UN head in polio eradication call
Mr Ban said he had written to the leaders of the four countries
The United Nations Secretary General has urged governments around the world to work towards eradicating polio.
Ban Ki-moon made his comments to delegates at the Rotary International Annual Convention at the National Exhibition Centre (NEC) in Birmingham.
The organisation has raised £151m($250m) since launching a campaign in 1985 to eliminate the disease.
He said polio is now only endemic in four countries, falling from 125 when the campaign began.
Mr Ban said he had written to political and religious leaders of the four remaining countries - Pakistan, Afghanistan, Nigeria and India - asking them to "protect their children and stop the virus wherever it survives".
We can either cut back on health expenditures and incur massive losses in lives... or we can invest in health and spare both people and economies
Ban Ki-Moon, United Nations Secretary General
The disease is often caused by poor sanitation and attacks the body's nervous system, in some cases causing paralysis within a matter of hours.
Children under five are most at risk although it can affect any age.
The advent of vaccines in the late 1950s effectively ended the threat to the developed countries.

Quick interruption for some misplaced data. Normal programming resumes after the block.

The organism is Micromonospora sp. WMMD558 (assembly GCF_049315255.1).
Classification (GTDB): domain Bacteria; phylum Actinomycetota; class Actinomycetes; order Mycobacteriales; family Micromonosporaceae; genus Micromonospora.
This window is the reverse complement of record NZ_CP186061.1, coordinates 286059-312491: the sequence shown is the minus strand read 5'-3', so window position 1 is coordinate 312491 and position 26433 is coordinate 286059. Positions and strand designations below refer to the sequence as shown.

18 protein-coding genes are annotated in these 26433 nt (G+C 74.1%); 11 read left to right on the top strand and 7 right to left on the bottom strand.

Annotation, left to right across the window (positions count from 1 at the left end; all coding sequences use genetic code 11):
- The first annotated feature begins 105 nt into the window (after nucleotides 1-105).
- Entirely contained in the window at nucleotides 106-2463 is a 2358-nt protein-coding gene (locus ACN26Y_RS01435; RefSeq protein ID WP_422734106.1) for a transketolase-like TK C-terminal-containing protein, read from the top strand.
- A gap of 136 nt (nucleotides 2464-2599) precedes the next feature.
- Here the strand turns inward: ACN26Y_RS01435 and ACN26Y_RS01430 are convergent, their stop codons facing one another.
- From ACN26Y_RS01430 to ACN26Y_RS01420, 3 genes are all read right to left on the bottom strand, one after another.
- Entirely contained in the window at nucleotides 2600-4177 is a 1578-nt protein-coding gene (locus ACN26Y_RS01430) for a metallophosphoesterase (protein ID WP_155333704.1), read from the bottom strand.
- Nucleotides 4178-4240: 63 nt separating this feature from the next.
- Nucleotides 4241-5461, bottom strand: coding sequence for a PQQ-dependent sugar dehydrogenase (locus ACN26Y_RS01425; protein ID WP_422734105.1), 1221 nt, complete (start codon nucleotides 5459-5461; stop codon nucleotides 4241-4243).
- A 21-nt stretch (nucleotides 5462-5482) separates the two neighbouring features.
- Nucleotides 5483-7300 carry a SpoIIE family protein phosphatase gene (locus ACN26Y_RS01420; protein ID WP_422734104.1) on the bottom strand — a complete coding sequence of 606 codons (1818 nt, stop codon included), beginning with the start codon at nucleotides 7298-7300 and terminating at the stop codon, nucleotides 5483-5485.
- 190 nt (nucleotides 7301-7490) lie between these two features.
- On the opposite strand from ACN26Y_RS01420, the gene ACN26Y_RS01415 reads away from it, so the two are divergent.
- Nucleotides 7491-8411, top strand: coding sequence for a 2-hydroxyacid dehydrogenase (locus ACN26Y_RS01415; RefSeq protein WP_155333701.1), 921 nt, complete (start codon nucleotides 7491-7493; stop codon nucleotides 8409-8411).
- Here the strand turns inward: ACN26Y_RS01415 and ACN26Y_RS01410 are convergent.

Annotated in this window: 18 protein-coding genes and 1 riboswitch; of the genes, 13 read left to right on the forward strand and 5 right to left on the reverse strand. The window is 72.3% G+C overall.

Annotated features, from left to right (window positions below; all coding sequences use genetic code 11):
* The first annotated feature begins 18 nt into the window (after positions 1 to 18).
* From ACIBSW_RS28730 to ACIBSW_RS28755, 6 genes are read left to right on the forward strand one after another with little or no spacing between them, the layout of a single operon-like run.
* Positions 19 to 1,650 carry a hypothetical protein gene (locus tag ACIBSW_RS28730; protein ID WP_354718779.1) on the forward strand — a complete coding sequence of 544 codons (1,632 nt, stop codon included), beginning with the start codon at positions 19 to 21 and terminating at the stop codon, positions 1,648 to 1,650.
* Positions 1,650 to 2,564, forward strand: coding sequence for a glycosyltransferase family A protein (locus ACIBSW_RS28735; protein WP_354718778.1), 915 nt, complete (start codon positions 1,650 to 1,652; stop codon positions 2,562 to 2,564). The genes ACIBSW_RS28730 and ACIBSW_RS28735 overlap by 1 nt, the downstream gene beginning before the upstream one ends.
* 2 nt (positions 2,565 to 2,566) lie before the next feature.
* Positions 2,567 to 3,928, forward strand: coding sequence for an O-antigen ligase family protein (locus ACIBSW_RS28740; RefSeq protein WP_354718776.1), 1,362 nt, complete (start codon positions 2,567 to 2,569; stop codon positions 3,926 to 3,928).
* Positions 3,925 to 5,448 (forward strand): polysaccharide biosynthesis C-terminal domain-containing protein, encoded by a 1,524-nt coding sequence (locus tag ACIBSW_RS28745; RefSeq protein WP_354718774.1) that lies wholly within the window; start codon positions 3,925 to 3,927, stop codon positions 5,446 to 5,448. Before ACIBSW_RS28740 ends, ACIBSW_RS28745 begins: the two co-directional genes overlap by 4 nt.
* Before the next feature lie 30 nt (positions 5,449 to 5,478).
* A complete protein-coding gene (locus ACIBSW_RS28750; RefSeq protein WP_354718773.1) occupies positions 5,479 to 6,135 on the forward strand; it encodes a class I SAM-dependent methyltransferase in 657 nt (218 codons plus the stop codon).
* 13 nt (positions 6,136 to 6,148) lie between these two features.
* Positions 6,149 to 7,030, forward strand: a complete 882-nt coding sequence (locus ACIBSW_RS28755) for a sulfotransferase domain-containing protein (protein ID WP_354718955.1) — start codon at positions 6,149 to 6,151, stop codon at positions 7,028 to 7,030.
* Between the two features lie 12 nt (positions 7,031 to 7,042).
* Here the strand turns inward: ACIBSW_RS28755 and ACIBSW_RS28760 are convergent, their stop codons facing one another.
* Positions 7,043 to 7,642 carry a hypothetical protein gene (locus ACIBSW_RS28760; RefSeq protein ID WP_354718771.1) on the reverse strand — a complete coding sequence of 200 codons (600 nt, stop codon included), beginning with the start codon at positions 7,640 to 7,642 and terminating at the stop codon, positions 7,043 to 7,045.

"Now is the time to finish the job, I call on all governments around the world to help us," Mr Ban told Rotary members.
"Together we can fulfil the Rotarian vision and give future generations a polio-free world.
"At this time of global economic downturn, we find ourselves at a crossroads.
"We face multiple crises. We can either cut back on health expenditures and incur massive losses in lives and capacity for growth, or we can invest in health and spare both people and economies the high cost of inaction.
"The choice should be clear."
Anti-apartheid campaigner Archbishop Desmond Tutu was the keynote speaker at the convention on Thursday.
The event, which ends on 24 June, has been predicted to bring in £20m to the West Midlands region.